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A Panel of Isogenic RAS-Dependent Cell Lines Developed at the Frederick National Laboratory

April 6, 2017, by Rachel Bagni

Mouse embryonic fibroblasts that were quiescent owing to deletion of all RAS genes were rescued with GFP-HRAS, and subsequently stained for nuclei (DAPI, blue) and actin (antibody, magenta).

Mouse embryonic fibroblasts that were quiescent owing to deletion of all RAS genes were rescued with GFP-HRAS, and subsequently stained for nuclei (DAPI, blue) and actin (antibody, magenta).

A key undertaking of the NCI RAS Initiative is the development and validation of novel compounds that directly target the KRAS protein.  The complex biology of RAS  (see v2 of the RAS Pathway) and the clinical landscape of RAS driven tumors aside, we sought to develop a tool to clarify a question that consistently arises during early drug screening efforts: ‘Is my compound directly hitting (mutant) KRAS?’.

Building on the extensive work by Matthias Drosten, Mariano Barbacid and colleagues we used their RAS-less mouse embryonic fibroblast (MEF) cell line reagents to generate an isogenic and validated clonal panel of MAPK pathway-dependent cell lines (see Methods, below). The MEFs generously provided by the Barbacid laboratory are derived from NRAS- and HRAS-null mice and the KRAS gene has been floxed (removal by ER-Cre).  Proliferation is dependent on the expression of either the endogenous KRAS gene or if it has been removed through tamoxifen treatment, the expressed transgene.  Our panel includes the common clinical variants and an additional cell line dependent on the expression of BRAF V600E for proliferation.

These cell lines can be regarded as biochemical assays in a cellular context.  To date, these rescued lines have been extremely useful in the RAS Initiative and for pharmaceutical and other external partners in screening for drugs that, for example, differentially inhibit proliferation of mutant KRAS over wild-type HRAS cells. For compounds that show this specificity, a secondary assay comparing mutant KRAS cells to mutant (V600E) BRAF cells provides data about whether the target is KRAS itself or another activity in the cell.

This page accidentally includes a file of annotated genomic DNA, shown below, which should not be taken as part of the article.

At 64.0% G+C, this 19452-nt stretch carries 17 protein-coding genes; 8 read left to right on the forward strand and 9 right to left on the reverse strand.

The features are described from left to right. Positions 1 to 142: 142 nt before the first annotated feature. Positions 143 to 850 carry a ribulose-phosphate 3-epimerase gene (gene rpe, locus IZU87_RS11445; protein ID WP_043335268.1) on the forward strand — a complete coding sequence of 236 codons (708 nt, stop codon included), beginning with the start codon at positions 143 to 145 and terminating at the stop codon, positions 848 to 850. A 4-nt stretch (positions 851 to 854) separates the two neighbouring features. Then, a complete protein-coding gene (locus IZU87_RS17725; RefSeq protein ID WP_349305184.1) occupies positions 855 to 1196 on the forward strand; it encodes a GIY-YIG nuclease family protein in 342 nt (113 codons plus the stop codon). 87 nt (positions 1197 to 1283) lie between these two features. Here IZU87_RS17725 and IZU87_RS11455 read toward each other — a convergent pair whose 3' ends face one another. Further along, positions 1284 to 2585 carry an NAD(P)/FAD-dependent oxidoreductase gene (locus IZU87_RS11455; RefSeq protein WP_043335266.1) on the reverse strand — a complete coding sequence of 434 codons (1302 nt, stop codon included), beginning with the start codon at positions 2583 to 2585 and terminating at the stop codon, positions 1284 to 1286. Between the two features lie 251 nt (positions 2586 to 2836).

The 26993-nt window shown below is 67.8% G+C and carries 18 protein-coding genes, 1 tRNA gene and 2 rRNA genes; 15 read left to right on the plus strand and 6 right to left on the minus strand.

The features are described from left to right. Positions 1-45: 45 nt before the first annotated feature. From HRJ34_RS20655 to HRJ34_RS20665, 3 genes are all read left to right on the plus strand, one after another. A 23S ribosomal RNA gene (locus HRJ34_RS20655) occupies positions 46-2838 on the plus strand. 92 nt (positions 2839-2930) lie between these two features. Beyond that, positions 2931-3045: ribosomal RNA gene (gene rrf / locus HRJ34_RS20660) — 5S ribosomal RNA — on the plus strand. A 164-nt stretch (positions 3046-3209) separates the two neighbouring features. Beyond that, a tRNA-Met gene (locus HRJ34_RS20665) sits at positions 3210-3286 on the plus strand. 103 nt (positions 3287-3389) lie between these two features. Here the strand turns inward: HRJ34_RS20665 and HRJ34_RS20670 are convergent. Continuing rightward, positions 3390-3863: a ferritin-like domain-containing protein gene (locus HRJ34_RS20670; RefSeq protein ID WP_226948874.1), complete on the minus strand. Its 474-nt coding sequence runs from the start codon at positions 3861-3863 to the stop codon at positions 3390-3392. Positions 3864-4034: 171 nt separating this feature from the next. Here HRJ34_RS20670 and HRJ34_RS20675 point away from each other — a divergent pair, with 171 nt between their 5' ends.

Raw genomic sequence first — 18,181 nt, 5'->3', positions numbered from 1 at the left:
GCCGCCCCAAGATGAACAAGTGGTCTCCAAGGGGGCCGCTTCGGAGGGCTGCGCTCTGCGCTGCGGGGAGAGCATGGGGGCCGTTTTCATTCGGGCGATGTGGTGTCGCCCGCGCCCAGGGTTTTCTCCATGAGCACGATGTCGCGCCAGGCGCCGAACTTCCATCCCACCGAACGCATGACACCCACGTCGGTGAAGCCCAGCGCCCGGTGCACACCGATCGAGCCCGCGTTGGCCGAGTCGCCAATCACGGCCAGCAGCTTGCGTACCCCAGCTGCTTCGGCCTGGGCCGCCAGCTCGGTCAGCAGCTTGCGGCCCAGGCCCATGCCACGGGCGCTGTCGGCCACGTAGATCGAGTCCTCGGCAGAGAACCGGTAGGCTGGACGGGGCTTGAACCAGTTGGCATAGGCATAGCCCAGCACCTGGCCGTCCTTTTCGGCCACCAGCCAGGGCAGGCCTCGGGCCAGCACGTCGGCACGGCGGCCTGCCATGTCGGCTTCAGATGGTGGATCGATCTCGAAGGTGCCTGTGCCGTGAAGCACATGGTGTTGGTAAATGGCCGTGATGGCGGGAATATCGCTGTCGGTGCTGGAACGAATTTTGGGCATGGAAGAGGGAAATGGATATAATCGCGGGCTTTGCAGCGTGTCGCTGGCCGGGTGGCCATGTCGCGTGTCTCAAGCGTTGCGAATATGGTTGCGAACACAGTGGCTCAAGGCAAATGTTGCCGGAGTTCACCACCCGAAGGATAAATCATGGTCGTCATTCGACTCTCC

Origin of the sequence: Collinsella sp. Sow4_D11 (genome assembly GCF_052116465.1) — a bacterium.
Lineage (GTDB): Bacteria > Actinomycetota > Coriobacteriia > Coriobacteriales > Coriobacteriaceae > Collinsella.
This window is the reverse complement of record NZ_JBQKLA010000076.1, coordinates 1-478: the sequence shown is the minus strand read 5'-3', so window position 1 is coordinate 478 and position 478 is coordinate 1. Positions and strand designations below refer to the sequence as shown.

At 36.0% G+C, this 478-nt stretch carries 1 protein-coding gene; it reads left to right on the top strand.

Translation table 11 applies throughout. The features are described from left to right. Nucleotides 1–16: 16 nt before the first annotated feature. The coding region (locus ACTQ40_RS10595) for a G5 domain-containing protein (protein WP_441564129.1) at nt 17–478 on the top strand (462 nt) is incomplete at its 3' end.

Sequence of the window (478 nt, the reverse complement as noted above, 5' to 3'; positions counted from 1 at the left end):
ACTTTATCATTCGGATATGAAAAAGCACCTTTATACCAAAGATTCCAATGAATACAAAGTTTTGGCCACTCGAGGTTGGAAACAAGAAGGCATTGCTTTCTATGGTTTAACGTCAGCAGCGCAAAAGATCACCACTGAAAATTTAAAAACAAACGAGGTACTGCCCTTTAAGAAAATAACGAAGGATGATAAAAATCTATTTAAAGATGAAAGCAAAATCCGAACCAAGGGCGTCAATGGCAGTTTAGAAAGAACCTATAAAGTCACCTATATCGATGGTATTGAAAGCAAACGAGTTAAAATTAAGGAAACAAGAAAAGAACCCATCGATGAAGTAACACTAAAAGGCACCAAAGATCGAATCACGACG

Rescue, proliferative, and genomic characteristics of the lines in the panel are shown in the table. Inquiries regarding these cell lines should be addressed to Dr. Rachel Bagni.

MEF Cell Lines
NCI-Frederick Designation Expressed Transgene Integration Sites Exome Sequenced Loss of Endogenous KRAS verified Trp53 Status Doubling Time (hrs)
RPZ26187 KRAS 4A WT 1 Yes WB, Exome WT 17
RPZ25854 KRAS 4B WT Multiple Yes WB, Exome WT 26
RPZ26216 KRAS 4B WT Multiple Yes WB, Exome WT 33
RPZ26186 KRAS 4B G12C 1 Yes WB, Exome WT 21
RPZ26198 KRAS 4B G12D 1 Yes WB, Exome WT 23
RPZ26425 KRAS 4B G12V 1 Yes WB, Exome WT 39
RPZ26299 KRAS 4B G13D Multiple Yes WB, Exome WT 39
RPZ26295 KRAS 4B Q61R 1 Yes WB, Exome WT 41
RP200024 HRAS WT Multiple Yes WB, Exome WT 21
RPZ26379 NRAS WT 1 Yes WB, Exome WT 36
RPZ26275 BRAF V600E 1 Yes WB, Exome WT 26
  • WB, western blot
  • All cell lines were cultivated in DMEM High Glucose (ThermoFisher #11995040) medium + 10% Fetal Bovine Serum.
  • HRAS WT (RP200024) is maintained in puromycin, 2.5 µg/ml. All other lines are maintained in blasticidin, 4 µg/ml.
  • The clonal variants of KRAS4b WT, KRAS 4b G13D, and HRAS WT in the panel required multiple copies of the transgene to establish a rescued cell line.

Methods

Primary mouse embryonic fibroblasts expressing only KRAS (DU1473; Hras-/-; Nras-/-; Kraslox/lox; RERTert/ert) were generated and characterized previously (EMBO J 29, 1091, 2010; PubMed PMID: 20150892) and obtained from Dr. Mariano Barbacid (CNIO, Madrid, Spain).  The cells were cultured in the presence of 600 nM 4-hydroxytamoxifen to activate translocation of the estrogen receptor (ER)-fused Cre to the nucleus for removal of the endogenous (floxed) Kras genes.  After arresting in the G1 phase (11-14 days) the cells were transduced with lentivirus to express human genes, either RAS genes or constitutively active BRAF (BRAF V600E).  Cell proliferation resumed and transduced cells were selected using either puromycin or blasticidin and expanded to generate cell line pools that were dependent on expression of the exogenous transgene for continuous proliferation.

Clonal cell lines were derived from the pools using limited dilution single cell cloning.  Clonality was confirmed using digital droplet PCR assays to count the copies of the lentivirus primer binding sites and the copies of the transferrin receptor gene or the TERT gene (ratios expected to be in agreement).  Clones with ratios near 1 (suggesting 1 copy of the integrated virus per cell) or greater than 1 (suggesting multiple copies) were then analyzed using an integration sequencing assay (J Virol 81, 6731, 2007; PubMed PMID: 17409138) which precisely mapped the integration site(s) of the 5’ and 3’LTRs of the integrated lentivirus by alignment to the mouse genomic sequence.  Single integrations of some genes did not rescue efficiently enough for isolation of clones.  For these genes clones with multiple integrations were cultured, sub-cloned, and analyzed again to confirm stable populations.

Additional characterization of clones included confirmation of endogenous Kras gene removal (by western blots and sequencing), calculation of proliferation rates and doubling times (over 5 days), analysis of signaling pathways, and response to tool compounds.  The exomes of all the lines were sequenced to exclude lines with mutations in genes known to be relevant to oncogenic processes.

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